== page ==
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help, there is no hope. Now will they come and take me.’ Whilst he lay there
benumbed with terror, dreadful tidings were speeding through the palace. The
whisper, for it was whispered always, flew from menial to menial, from lord to
lady, down all the long corridors, from story to story, from saloon to saloon, ‘The
prince hath gone mad, the prince hath gone mad!’ Soon every saloon, every
marble hall, had its groups of glittering lords and ladies, and other groups of
dazzling lesser folk, talking earnestly together in whispers, and every face had
in it dismay. Presently a splendid official came marching by these groups,
making solemn proclamation: ‘IN THE NAME OF THE KING Let none list to
this false and foolish matter, upon pain of death, nor discuss the same, nor carry
it abroad. In the name of the king!’

The whisperings ceased as suddenly as if the whisperers had been stricken

Soon there was a general buzz along the corridors, of ‘The prince! See, the prince
comes!’ Poor Tom came slowly walking past the low-bowing groups, trying to
bow in return, and meekly gazing upon his strange surroundings with
bewildered and pathetic eyes. Great nobles walked upon each side of him,
making him lean upon them, and so steady his steps. Behind him followed the
court physicians and some servants.

Presently Tom found himself in a noble apartment of the palace, and heard the
door close behind him. Around him stood those who had come with him.
Before him, at a little distance, reclined a very large and very fat man, with a
wide, pulpy face, and a stern expression. His large head was very gray; and his
whiskers, which he wore only around his face, like a frame, were gray also. His
clothing was of rich stuff, but old, and slightly frayed in places. One of his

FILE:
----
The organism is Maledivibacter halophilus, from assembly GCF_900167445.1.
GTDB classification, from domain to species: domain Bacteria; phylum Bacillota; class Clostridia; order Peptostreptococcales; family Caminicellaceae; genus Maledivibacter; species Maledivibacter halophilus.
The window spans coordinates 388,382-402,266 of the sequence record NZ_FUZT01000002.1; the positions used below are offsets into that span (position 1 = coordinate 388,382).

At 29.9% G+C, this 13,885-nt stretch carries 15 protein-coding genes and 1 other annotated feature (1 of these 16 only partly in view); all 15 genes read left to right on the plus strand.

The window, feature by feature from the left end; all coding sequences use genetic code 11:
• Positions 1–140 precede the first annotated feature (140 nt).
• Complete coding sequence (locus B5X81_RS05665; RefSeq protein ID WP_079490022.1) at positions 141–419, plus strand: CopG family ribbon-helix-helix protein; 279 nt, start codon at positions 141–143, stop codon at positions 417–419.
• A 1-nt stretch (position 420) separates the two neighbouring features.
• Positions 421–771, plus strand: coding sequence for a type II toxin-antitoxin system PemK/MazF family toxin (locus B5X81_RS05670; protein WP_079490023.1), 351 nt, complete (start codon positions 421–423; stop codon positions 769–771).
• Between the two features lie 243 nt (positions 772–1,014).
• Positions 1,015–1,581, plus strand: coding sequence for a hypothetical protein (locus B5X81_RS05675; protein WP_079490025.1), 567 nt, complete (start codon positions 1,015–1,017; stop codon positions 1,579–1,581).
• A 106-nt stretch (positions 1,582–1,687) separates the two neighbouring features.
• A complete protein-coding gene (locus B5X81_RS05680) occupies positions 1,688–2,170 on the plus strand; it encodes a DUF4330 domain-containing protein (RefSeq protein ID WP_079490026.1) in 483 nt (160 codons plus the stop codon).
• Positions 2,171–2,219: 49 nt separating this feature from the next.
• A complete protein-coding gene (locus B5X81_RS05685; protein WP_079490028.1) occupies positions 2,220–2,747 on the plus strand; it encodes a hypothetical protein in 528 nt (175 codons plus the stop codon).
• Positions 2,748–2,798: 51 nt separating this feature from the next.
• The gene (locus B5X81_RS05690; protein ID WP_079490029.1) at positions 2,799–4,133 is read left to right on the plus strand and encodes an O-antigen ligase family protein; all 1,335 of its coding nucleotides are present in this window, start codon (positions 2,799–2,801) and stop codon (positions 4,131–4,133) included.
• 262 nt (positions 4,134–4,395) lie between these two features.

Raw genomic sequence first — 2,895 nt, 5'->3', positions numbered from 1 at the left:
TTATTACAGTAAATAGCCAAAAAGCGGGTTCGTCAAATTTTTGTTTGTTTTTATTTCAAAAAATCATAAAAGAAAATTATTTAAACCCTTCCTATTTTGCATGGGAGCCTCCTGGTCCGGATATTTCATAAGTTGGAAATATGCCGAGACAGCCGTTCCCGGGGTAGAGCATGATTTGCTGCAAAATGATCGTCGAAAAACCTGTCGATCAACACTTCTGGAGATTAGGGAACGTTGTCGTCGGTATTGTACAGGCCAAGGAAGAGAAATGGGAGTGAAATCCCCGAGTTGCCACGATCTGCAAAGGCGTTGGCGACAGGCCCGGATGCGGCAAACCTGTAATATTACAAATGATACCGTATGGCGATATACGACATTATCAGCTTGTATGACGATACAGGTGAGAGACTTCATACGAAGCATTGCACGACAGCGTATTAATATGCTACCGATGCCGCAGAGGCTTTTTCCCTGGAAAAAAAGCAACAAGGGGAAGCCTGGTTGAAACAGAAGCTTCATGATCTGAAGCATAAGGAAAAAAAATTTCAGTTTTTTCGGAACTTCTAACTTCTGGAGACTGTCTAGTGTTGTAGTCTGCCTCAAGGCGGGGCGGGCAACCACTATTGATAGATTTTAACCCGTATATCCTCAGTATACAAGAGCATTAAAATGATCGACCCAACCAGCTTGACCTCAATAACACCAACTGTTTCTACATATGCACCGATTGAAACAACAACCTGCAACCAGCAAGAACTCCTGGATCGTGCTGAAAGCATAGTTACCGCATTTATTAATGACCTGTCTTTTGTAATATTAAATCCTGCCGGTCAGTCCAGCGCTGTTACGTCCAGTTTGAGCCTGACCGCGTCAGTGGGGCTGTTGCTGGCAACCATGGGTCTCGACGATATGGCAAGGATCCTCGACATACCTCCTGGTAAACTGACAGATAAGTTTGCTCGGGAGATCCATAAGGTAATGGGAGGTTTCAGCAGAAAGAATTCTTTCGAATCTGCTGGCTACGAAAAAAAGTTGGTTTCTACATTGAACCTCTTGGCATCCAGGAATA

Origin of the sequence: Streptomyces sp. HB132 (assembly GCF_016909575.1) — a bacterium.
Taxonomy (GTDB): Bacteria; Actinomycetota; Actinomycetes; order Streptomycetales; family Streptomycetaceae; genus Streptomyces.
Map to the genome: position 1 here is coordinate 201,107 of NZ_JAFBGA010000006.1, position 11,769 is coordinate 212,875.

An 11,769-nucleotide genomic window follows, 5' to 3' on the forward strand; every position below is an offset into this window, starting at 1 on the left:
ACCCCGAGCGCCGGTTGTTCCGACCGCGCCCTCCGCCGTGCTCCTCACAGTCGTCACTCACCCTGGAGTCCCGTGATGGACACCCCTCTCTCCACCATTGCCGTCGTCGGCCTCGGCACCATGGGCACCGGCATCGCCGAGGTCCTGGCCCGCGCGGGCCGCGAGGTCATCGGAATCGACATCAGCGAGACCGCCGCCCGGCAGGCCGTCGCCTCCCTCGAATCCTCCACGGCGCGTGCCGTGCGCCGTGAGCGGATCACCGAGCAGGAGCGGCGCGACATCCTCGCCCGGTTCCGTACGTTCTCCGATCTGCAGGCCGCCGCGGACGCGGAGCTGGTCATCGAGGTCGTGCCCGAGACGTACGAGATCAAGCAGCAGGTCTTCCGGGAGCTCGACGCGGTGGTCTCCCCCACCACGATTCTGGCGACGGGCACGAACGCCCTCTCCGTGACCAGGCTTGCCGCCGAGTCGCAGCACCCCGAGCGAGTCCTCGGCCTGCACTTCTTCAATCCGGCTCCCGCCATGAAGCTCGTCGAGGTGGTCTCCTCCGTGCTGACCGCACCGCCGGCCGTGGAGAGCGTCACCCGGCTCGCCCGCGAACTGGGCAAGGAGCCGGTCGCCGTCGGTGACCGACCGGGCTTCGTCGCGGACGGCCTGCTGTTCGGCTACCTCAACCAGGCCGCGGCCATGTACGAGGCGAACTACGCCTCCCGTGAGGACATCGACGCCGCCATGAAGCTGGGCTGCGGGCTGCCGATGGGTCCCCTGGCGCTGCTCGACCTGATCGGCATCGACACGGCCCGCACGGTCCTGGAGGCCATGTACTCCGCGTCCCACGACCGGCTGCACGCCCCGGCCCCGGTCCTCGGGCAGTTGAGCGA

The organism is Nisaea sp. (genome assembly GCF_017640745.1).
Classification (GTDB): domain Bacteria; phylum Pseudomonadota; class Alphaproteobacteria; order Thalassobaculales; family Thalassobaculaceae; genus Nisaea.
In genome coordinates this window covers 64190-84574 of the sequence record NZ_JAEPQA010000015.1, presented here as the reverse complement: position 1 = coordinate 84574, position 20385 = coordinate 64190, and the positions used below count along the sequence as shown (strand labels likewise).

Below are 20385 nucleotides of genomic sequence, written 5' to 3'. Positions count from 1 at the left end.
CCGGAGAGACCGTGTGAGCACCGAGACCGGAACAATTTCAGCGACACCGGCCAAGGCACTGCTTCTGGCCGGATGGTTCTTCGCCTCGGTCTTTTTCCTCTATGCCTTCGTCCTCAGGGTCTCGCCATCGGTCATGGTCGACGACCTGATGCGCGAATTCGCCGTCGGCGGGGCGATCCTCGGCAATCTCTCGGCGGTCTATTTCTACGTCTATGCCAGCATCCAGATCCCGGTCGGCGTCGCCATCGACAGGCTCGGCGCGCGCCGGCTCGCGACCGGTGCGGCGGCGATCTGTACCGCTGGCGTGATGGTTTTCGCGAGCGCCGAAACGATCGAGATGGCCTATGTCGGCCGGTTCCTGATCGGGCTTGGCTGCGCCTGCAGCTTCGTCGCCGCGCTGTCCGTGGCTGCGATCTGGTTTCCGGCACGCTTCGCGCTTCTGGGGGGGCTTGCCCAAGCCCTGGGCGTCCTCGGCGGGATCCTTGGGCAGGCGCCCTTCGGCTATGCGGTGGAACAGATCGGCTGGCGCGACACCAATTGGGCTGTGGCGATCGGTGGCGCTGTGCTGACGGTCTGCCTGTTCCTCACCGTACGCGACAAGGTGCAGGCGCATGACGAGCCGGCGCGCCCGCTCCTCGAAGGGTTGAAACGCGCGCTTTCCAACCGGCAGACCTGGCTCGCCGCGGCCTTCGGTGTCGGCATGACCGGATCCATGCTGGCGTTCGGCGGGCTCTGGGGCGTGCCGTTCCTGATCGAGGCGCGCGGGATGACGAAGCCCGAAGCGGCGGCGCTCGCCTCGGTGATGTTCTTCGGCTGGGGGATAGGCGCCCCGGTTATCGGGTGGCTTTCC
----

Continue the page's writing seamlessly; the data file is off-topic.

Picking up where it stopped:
swollen legs had a pillow under it, and was wrapped in bandages. There was
silence now; and there was no head there but was bent in reverence, except this

This stern-countenanced invalid was the dread Henry VIII. He said-and his face
grew gentle as he began to speak: ‘How now, my lord Edward, my prince? Hast
been minded to cozen me, the good king thy father, who loveth thee, and kindly
useth thee, with a sorry jest?’ Poor Tom was listening, as well as his dazed
faculties would let him, to the beginning of this speech; but when the words ‘me
the good king’ fell upon his ear, his face blanched, and he dropped as instantly
upon his knees as if a shot had brought him there. Lifting up his hands, he
exclaimed: ‘Thou the king? Then am I undone indeed!’ This speech seemed to
stun the king. His eyes wandered from face to face aimlessly, then rested,
bewildered, upon the boy before him. Then he said in a tone of deep
disappointment: ‘Alack, I had believed the rumor disproportioned to the truth;
but I fear me ‘tis not so.’ He breathed a heavy sigh, and said in a gentle voice,
‘Come to thy father, child; thou art not well.’ Tom was assisted to his feet, and
approached the Majesty of England, humble and trembling. The king took the
frightened face between his hands, and gazed earnestly and lovingly into it
<- Previous | Table of Contents | Next -> Digital Library - Prince and the Pauper by Mark Twain

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